Syracuse University has a long history of Chancellors giving their full support to veteran education dating back almost a hundred years.
See the full history of Syracuse University supporting veterans by reading the University’s entire timeline here.
Chancellor William P. Tolley helped draft the Servicemen’s Readjustment Act of 1944, known today as the G.I. Bill®. Chancellor Tolley informed veterans coming home from World War II that Syracuse University was ready to receive them and provide the education they had earned. Tolly promised everyone entering the service that there would be places waiting for them at Syracuse when they returned and he kept his word. SU ranked first in New York State and 17th in the country in veteran enrollment.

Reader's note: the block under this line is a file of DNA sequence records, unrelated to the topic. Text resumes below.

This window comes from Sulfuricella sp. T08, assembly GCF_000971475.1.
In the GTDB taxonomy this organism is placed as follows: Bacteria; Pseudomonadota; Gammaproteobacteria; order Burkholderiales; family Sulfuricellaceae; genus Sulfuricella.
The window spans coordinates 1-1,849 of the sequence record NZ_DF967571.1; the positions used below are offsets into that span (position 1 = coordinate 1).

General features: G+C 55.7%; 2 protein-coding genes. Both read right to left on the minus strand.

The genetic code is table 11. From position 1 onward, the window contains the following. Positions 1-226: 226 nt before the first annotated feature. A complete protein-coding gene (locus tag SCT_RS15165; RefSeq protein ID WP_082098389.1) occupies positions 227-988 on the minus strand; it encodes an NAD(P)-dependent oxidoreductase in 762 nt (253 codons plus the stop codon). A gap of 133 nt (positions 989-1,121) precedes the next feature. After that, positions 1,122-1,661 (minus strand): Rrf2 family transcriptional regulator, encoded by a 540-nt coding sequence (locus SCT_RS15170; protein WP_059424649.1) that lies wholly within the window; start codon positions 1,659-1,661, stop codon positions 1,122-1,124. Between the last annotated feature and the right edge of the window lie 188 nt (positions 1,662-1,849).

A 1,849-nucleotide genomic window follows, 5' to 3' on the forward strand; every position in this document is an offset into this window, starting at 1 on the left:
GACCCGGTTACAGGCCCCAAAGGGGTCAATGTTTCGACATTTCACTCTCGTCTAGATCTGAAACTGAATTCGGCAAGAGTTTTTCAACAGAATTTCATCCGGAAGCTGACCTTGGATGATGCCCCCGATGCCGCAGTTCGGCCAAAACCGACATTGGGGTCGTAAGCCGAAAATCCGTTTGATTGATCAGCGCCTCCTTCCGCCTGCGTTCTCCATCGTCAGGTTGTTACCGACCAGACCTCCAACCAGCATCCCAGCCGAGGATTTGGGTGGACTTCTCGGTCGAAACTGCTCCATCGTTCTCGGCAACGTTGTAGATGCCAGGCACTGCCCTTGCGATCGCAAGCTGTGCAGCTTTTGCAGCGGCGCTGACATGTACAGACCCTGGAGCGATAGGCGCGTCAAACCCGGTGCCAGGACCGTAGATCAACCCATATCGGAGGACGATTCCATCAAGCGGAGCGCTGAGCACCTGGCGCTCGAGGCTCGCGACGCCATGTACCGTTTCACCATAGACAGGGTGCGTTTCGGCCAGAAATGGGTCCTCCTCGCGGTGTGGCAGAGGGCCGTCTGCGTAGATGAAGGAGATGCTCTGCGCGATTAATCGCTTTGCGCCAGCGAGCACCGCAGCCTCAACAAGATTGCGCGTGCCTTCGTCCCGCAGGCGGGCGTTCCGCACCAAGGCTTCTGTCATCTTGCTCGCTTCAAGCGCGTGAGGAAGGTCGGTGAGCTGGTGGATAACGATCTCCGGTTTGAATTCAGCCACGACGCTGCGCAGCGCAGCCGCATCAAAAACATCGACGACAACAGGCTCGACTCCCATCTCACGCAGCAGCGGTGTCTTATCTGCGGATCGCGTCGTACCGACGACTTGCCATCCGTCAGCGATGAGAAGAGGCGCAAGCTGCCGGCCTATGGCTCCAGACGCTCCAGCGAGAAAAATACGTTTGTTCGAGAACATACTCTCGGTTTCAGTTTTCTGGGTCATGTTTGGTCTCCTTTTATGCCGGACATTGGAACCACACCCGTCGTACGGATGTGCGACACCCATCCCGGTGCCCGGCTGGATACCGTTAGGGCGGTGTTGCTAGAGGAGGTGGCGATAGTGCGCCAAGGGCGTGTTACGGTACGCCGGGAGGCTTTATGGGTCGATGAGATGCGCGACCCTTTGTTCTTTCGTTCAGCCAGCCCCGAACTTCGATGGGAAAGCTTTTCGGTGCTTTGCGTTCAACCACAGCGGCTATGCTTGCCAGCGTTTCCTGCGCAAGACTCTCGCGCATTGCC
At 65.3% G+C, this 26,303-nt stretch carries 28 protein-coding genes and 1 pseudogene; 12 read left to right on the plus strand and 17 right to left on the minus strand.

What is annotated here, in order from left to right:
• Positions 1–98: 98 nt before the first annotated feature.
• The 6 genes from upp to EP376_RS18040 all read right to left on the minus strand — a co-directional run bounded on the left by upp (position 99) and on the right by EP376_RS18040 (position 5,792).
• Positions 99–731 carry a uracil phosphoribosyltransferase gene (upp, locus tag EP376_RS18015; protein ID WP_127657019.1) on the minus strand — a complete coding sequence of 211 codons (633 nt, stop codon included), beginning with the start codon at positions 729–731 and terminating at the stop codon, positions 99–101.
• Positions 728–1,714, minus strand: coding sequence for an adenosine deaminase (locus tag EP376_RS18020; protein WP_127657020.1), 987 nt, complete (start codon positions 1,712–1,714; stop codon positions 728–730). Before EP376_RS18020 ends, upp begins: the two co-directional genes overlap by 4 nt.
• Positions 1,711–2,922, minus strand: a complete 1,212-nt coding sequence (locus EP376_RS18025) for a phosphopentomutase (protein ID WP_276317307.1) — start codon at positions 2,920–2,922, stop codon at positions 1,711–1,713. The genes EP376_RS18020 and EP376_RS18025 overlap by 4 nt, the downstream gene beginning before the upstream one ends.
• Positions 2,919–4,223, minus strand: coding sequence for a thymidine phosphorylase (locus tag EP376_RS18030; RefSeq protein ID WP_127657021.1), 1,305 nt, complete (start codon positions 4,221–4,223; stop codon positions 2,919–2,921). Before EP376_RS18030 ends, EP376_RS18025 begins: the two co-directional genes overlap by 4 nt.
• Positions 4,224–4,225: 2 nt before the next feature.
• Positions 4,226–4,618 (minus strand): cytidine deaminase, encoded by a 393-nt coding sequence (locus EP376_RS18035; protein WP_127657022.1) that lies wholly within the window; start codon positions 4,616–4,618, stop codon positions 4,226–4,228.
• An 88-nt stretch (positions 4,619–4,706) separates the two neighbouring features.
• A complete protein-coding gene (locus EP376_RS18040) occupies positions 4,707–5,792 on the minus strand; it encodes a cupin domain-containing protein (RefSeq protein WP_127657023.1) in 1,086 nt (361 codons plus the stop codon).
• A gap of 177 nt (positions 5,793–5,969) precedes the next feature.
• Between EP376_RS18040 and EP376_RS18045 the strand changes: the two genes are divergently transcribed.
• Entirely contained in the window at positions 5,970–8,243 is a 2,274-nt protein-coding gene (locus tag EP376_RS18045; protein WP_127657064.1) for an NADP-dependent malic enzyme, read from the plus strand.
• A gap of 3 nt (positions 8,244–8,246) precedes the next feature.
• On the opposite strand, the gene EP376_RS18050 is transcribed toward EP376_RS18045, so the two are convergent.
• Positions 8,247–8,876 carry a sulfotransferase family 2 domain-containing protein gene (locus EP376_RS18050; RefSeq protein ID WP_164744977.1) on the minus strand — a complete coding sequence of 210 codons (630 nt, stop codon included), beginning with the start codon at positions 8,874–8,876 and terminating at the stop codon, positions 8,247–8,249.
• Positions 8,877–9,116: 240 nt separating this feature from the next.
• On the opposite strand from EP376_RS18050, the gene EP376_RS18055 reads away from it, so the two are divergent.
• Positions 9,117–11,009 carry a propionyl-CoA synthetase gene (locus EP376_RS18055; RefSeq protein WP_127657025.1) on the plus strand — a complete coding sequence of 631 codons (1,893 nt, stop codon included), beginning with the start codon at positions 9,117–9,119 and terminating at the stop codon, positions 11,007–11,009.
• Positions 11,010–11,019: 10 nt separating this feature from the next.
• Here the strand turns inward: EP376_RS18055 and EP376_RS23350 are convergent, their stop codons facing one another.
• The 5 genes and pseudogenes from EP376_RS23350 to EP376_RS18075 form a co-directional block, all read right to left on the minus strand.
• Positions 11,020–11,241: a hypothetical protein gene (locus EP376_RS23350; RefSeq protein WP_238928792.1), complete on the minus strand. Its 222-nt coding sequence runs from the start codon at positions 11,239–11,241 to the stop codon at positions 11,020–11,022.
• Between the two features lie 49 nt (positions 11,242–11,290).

Chancellor Kent Syverud, the current chancellor of Syracuse University, stated in his 2014 inaugural address, “I believe Syracuse University must once again become the best place for veterans. We have the capacity and we have the opportunity to be the best in the world at providing opportunity and empowerment to the veterans of our armed forces and their families.”
Vice Chancellor J. Michael Haynie has been charged with accomplishing the goal set by chancellor Syverud for Syracuse University to become “the best place for veterans.” Leading this charge Vice Chancellor Haynie launched the Institute for Veterans and Military Families (IVMF), the nation’s first, interdisciplinary academic institute focused on veterans and their families. Today the IVMF impacts more than 35,000 veterans and family members annually.
You can see how Syracuse University has supported veterans for a hundred years by seeing the full history but it there is no understatement in declaring SU is “the best place for veterans” and will continue to be so.